Cast: Brie Larson, Samuel L. Jackson, Ben Mendelsohn, Djimon Hounsou, Lee Pace. Directed by: Anna Boden and Ryan Fleck.
Aside from a variation on the Marvel Studios logo, the first thing that appears in Marvel’s new blockbuster is one sentence that reminds us of something painful. Thank You, Stan. This is the first Marvel film post-Stan Lee’s death, and the simple text reminds us of this in a poignant way.
What follows is Marvel’s twenty-first film in the Marvel Cinematic Universe, and one that fully cements them as merchants of absolute popcorn fun. Captain Marvel follows ‘Vers’, a Kree soldier who fights in an alien war against the villainous shape-shifting Skrulls. When a mission goes wrong she ends up on Earth, helping desk jockey agent Nick Fury and changing his outlook on the world forever.
Anna Boden and Ryan Fleck only have low budget indie’s to their names: Half Nelson, It’s Kind of a Funny Story and Mississippi Grind. In Captain Marvel they retain some of their indie charm and inject it into a big Marvel tent-pole. Unlike Ant-Man and the Wasp which felt a little fluffy compared to the funeral march of Infinity War, it helps that Captain Marvel comes just before Endgame, signalling a change in the tide along the wider Marvel Comics universe.
Boden and Fleck, much like other directors, are clearly aiming to make one kind of movie within the superhero subgenre. In Captain Marvel what we get is something akin to a buddy-cop movie, with Samuel L. Jackson’s Nick Fury portrayed as a desk jockey nearing the end of his career, teaming up with the out-of-water rogue Danvers.
Samuel L. Jackson is clearly having fun playing a character he’s played for ten years but doing something different with him, no eyepatch, goatee, leather ensemble, instead we have 90s era Sam Jackson looking like an over-the-hill old guy and milking the humour for all it’s worth. It’s great to see a different side to Fury who all too often is a stoic enigma, and here bounces off of Larson perfectly.
Brie Larson also works great as the hero – in Carol Danvers she has someone who is impulsive, kind of arrogant and sarcastic (so a Marvel hero) but also showing levels of heart within her soul that sometimes gets lost in the big explosions. Yes, Larson is an Oscar winner, but she also has roots in comedy and she shows that she can play all the various emotions very well.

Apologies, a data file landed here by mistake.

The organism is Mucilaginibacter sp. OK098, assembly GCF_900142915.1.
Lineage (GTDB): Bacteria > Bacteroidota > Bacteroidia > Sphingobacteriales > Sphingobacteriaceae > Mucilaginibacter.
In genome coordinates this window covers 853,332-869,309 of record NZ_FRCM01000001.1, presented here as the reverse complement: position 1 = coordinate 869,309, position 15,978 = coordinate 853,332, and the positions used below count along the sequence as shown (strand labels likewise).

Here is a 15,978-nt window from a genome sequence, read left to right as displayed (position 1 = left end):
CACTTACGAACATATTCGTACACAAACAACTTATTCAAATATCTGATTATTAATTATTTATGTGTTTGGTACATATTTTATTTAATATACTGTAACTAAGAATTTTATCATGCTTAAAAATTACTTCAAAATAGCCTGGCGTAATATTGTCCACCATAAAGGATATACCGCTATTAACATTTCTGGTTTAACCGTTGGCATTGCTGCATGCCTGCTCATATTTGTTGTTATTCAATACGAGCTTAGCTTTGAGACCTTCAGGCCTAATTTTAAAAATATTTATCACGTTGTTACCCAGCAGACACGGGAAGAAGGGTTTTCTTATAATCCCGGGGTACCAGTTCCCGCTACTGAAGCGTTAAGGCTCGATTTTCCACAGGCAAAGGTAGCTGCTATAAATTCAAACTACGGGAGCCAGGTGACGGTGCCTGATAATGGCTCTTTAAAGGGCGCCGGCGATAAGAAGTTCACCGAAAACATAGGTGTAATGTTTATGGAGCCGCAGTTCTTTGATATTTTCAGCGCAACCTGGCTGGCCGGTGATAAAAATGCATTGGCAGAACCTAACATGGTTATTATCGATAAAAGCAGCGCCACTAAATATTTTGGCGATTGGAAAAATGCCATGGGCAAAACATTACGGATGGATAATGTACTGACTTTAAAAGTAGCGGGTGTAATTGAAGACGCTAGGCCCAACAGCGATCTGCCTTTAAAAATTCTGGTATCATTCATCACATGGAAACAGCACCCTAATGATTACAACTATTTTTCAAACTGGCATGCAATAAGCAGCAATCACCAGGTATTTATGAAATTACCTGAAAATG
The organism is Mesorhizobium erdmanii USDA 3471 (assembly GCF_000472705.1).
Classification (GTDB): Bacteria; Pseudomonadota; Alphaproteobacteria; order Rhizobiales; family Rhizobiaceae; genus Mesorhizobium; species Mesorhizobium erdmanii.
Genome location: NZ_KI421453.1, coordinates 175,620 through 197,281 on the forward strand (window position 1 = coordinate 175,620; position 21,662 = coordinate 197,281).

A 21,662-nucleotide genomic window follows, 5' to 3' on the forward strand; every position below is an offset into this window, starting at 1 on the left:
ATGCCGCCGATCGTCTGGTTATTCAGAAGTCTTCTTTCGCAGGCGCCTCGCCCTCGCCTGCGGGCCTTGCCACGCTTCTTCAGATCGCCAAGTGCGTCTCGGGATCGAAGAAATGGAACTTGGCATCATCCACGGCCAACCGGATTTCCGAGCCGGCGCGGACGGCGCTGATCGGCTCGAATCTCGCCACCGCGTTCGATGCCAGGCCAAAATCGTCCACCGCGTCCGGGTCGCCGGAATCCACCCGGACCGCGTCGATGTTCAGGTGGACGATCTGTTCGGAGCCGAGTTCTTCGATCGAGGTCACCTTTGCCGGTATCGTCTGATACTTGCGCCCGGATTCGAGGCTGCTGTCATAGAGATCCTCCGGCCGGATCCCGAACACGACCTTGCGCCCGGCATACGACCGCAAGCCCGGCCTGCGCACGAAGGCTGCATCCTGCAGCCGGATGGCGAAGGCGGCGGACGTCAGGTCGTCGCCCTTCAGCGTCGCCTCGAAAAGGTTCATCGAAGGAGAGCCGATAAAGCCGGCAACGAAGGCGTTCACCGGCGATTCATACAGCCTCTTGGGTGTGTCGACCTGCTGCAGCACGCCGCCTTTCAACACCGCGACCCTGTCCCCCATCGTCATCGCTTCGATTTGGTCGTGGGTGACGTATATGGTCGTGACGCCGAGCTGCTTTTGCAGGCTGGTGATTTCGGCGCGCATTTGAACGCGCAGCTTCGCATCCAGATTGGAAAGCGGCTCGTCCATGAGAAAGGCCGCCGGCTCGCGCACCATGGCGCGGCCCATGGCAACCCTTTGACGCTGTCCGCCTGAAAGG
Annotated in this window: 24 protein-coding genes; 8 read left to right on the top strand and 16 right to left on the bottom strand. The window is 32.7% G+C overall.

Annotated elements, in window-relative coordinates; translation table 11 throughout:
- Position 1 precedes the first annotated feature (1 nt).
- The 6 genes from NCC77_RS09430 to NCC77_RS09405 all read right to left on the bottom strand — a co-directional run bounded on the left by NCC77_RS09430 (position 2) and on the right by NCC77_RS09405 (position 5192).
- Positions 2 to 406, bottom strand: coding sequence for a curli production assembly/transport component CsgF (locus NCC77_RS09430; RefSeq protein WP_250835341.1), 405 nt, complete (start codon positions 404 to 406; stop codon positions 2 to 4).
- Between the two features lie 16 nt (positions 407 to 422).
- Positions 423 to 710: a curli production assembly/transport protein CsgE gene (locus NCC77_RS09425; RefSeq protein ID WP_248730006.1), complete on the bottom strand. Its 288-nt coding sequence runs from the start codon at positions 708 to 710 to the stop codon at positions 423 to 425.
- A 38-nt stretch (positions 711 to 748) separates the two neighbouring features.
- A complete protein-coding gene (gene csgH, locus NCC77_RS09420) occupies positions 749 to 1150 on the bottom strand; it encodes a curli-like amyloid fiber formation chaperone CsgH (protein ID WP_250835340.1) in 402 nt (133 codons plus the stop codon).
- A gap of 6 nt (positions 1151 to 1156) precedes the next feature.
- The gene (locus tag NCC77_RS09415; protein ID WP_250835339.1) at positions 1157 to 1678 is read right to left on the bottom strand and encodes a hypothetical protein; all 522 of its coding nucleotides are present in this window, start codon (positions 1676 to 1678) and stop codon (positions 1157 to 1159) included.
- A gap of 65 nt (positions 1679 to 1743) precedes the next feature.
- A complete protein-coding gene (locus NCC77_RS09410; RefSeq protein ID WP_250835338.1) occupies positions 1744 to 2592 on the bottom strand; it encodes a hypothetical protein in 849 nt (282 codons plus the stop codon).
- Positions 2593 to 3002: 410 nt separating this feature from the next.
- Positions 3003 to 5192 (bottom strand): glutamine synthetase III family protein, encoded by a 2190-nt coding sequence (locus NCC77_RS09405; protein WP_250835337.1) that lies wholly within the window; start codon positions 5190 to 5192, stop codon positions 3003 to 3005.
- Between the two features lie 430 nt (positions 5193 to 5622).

The ensemble around them are very well placed Ben Mendelsohn shows a flair for comedy you wouldn’t think he had, while Jude Law and Annette Bening are clearly having an absolute ball in their roles, and the entire cast bring a bright and breezy joy to things that at times is one part Star Trek and one part Star Wars.
For the most part, Captain Marvel plays out like a buddy cop movie with nods to 90s crime films like Ronin (the train chase in particular) with an unfolding mystery that calls back to The Winter Soldier if not ever fully embracing their kind of tone, opting to keep in the odd-couple dynamic for longer.
The score by Pinar Toprak is also exciting and epic and as the first female composer hired for the MCU it’s another glass ceiling being busted through and doing it very well.
The film also never outstays its welcome, and when the film is making Star Wars references and jokes about cats, it works a treat. If there’s a flaw, it comes with the latter half when the ramifications of a late in the game twist don’t mine the emotional territory that it could. However, as a primer for Endgame the film gets you as pumped as you need to be.
Yes, it’s not the most original Marvel film, but to be honest they are a studio more consistent in quality than most, and Captain Marvel is another fun romp that never outstays it’s welcome and provides a strong role model for girls around the world, and a chance for Samuel L. Jackson to flex his comedy muscles. In that respect, it’s quite Marvel-ous.